My expectation is that hyperlocal is here to stay for the same reasons it appeared in the first place. People are interested in very local news about their areas, the mainstream media is generally less able to provide that news, more information than ever about our communities is publicly available online, and it’s easy to set up a website of your own and get publishing some of it. It’s not the moneyspinning saviour of local journalism that some hoped it might be, but that always seemed more than a little optimistic.
The presentation I gave is here. Embarrassingly enough, I was wearing the same t-shirt I had on when the picture at the top of this post was taken. Given my eldest daughter is now five, it’s probably time to retire it. The picture that is, not the t-shirt. Plenty of wear in that yet.
I’m a student again. So if you need 10% off in Topshop let me know.
I was in Cardiff on Tuesday to formally start my PhD. I’ll be doing it part-time, while continuing to work full-time at the University of Huddersfield. I’ve got one research day a week to work on it, with a bit of extra time over the summer, and my target is to complete within five years.
I’m fortunate to have Huddersfield’s financial backing, so I’ve had quite a free hand with what to study. I’ve chosen something I’ve been interested in since my hyperlocal experiences with Saddleworth News, the coverage of courts and councils by local newspapers and other media. By focusing on some towns in the north of England, I aim to assess the current level of coverage, how that compares with the past and the extent to which it’s under pressure from cutbacks in the local press. I want to produce some practical recommendations which will hopefully help make sure proper coverage of local public affairs continues, even if certain newspapers are forced to print only weekly or not at all in future.
Cardiff University’s School of Journalism, Media and Cultural Studies is a natural home for my research, not least because it has a particular interest in community and hyperlocal media. Prof Stuart Allan will be my supervisor, with Prof Richard Sambrook as second supervisor. I’ll be updating this blog occasionally with bits and bobs from my studies as I go along.
Look, I printed off the internet.
Here’s something you wouldn’t expect someone like me, a serial pisser-about-on-the-internet, to get excited about. It’s PaperLater, a new thing from The Newspaper Club which lets you make your own little newspaper of stuff you’ve found online.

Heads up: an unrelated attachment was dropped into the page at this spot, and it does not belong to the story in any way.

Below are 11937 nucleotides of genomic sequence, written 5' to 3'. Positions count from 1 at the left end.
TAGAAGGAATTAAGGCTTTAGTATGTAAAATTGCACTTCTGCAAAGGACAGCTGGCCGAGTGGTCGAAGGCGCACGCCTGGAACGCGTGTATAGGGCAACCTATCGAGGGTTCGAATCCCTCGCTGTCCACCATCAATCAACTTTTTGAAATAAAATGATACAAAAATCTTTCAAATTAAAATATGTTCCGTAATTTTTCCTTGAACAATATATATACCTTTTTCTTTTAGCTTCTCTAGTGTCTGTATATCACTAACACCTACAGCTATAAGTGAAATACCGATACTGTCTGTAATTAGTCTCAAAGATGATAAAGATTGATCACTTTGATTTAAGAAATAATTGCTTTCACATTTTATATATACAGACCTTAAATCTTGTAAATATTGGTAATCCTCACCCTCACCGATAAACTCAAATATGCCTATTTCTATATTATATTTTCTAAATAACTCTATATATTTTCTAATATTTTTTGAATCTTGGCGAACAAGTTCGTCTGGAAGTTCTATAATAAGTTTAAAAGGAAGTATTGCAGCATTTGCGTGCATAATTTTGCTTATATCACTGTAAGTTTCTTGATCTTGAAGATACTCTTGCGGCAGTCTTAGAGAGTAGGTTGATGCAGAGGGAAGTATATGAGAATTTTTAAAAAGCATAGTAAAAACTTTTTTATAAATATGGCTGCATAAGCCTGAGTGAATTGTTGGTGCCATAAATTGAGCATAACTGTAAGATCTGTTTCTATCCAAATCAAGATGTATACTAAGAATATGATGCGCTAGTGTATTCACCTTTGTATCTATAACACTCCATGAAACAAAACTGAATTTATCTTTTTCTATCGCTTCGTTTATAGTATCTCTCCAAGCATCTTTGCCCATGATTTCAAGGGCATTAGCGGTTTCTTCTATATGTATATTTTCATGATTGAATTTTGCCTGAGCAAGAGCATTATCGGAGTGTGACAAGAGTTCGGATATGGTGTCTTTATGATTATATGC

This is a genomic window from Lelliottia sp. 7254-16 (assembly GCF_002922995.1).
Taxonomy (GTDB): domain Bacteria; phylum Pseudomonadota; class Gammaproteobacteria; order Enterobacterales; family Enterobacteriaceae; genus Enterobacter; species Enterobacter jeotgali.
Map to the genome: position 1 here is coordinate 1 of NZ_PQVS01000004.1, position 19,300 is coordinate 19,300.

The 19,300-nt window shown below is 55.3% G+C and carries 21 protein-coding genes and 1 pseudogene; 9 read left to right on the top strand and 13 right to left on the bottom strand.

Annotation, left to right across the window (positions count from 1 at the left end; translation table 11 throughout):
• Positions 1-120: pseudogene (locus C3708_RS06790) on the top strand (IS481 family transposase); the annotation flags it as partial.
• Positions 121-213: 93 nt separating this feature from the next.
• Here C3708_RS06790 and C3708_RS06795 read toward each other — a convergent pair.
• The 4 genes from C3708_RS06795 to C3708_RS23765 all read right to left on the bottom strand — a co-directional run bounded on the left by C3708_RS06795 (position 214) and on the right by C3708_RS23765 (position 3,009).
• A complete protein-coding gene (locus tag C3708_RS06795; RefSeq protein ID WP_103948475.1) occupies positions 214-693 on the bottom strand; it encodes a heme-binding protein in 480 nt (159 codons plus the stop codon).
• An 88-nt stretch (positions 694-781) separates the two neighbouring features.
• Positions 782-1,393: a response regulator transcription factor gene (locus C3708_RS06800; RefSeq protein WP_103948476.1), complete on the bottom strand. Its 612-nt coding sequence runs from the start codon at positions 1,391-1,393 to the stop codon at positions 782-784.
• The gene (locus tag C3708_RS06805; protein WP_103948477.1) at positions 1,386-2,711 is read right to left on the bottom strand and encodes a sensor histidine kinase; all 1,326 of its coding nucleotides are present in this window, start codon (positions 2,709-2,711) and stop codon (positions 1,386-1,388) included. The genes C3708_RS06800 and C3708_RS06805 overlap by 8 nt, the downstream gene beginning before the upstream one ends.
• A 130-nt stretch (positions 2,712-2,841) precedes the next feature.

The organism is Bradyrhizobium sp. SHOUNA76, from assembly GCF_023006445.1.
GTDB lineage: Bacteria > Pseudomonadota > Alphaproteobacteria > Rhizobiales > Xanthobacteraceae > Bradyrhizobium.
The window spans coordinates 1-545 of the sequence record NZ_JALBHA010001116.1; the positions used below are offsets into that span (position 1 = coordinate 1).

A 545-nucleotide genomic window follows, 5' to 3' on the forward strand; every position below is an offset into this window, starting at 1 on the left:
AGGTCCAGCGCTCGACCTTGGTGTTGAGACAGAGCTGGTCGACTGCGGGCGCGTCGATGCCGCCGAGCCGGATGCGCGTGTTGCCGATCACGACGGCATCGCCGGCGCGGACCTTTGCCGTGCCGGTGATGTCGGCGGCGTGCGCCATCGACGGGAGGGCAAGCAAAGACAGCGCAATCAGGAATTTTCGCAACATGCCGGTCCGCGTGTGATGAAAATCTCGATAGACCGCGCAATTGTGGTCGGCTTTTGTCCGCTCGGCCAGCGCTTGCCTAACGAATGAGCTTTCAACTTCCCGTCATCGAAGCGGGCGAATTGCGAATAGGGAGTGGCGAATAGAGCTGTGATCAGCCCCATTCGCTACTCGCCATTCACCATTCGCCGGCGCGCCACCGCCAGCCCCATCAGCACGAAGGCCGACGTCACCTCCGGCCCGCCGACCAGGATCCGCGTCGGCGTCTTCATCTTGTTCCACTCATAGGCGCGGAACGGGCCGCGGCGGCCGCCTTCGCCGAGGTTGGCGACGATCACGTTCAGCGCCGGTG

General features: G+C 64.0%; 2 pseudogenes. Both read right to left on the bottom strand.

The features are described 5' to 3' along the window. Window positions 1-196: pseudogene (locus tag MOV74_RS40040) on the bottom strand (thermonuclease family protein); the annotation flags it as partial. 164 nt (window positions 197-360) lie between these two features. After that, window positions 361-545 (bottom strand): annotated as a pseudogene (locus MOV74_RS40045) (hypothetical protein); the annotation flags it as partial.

You select the articles, either by clicking a desktop shortcut or by emailing the link from your mobile or tablet. They print it out and deliver it to your door, with a paper of 24 pages costing you £4.99.
On the face of it, paying someone a fiver to print out the internet seems like a borderline insane thing to do. And there’s no doubt, this is basically what is happening here.
The PaperLater folks suggest you might do this as a way of catching up on things you haven’t got round to reading, such as longform articles. And the number of fascinating-looking but sadly unread pieces from the New Yorker and suchlike in my Pocket folder certainly suggests that there can be too many distractions to consume quality writing in a satisfying way on a smartphone. I’ve found the Kindle app for iPad to be a much better bet.
I actually ordered a PaperLater full of longreads as a present for a friend I visited last week. I enjoyed the process of picking and choosing the articles to fill up by 24-page allowance, and the paper itself when it arrived was a decent quality object. I don’t know if I’d make one purely for myself – I’m probably more likely to continue with not only the Kindle but also the Longform apps on my iPad – but I reckon it’s not a bad gift idea.
If you want to have a go yourself, you’ll need to go to the PaperLater website and request an invitation, because it’s still in beta.
Willie MacRae’s crashed car. (pictures: Police Scotland via What Do They Know?)
The death of Willie MacRae is one of Scotland’s most enduring mysteries. A prominent lawyer and SNP political figure, he was found dying from severe head injuries in his crashed car at the side of a road in the Highlands in 1985. Later examinations revealed he’d actually been shot. The official verdict of suicide has often been questioned.
I was only vaguely aware of the story until I read James Robertson’s novel And The Land Lay Still, which features the MacRae death as a key incident as part of its epic sweep through the events of post-war Scotland. He’s not the only author to have been inspired by the mysterious case: Ian Rankin writes here about how he studied it as part of his research for one of his recent books, and a new play is going to the Edinburgh Fringe this year. There’s also an old Channel 4 documentary on YouTube which is worth a watch.